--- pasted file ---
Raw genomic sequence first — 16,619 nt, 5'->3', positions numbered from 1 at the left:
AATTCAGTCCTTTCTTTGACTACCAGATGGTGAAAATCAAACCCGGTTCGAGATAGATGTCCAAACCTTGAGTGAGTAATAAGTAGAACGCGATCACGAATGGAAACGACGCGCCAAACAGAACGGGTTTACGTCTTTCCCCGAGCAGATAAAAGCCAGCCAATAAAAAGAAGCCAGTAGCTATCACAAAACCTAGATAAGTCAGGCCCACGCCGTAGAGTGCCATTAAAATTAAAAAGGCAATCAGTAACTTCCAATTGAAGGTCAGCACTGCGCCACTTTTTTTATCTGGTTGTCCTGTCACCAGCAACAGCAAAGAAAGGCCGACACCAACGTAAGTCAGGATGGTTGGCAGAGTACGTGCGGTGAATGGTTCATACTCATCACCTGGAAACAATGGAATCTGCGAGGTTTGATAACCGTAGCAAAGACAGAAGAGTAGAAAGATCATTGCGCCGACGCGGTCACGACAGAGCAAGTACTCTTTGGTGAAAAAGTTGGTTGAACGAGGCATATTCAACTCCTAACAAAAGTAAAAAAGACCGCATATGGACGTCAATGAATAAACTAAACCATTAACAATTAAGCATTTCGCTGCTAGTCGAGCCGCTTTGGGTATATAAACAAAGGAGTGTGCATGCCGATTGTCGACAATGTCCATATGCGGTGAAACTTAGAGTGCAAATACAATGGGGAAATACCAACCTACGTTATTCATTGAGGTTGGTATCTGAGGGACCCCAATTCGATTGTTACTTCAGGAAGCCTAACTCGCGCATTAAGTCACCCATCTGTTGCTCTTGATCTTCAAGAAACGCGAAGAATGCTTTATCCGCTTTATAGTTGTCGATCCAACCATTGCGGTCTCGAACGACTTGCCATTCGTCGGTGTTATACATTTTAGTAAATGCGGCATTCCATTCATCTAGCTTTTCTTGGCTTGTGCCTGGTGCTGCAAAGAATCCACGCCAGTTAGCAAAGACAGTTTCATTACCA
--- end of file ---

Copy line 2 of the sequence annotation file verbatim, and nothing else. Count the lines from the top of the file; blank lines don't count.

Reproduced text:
AATTCAGTCCTTTCTTTGACTACCAGATGGTGAAAATCAAACCCGGTTCGAGATAGATGTCCAAACCTTGAGTGAGTAATAAGTAGAACGCGATCACGAATGGAAACGACGCGCCAAACAGAACGGGTTTACGTCTTTCCCCGAGCAGATAAAAGCCAGCCAATAAAAAGAAGCCAGTAGCTATCACAAAACCTAGATAAGTCAGGCCCACGCCGTAGAGTGCCATTAAAATTAAAAAGGCAATCAGTAACTTCCAATTGAAGGTCAGCACTGCGCCACTTTTTTTATCTGGTTGTCCTGTCACCAGCAACAGCAAAGAAAGGCCGACACCAACGTAAGTCAGGATGGTTGGCAGAGTACGTGCGGTGAATGGTTCATACTCATCACCTGGAAACAATGGAATCTGCGAGGTTTGATAACCGTAGCAAAGACAGAAGAGTAGAAAGATCATTGCGCCGACGCGGTCACGACAGAGCAAGTACTCTTTGGTGAAAAAGTTGGTTGAACGAGGCATATTCAACTCCTAACAAAAGTAAAAAAGACCGCATATGGACGTCAATGAATAAACTAAACCATTAACAATTAAGCATTTCGCTGCTAGTCGAGCCGCTTTGGGTATATAAACAAAGGAGTGTGCATGCCGATTGTCGACAATGTCCATATGCGGTGAAACTTAGAGTGCAAATACAATGGGGAAATACCAACCTACGTTATTCATTGAGGTTGGTATCTGAGGGACCCCAATTCGATTGTTACTTCAGGAAGCCTAACTCGCGCATTAAGTCACCCATCTGTTGCTCTTGATCTTCAAGAAACGCGAAGAATGCTTTATCCGCTTTATAGTTGTCGATCCAACCATTGCGGTCTCGAACGACTTGCCATTCGTCGGTGTTATACATTTTAGTAAATGCGGCATTCCATTCATCTAGCTTTTCTTGGCTTGTGCCTGGTGCTGCAAAGAATCCACGCCAGTTAGCAAAGACAGTTTCATTACCA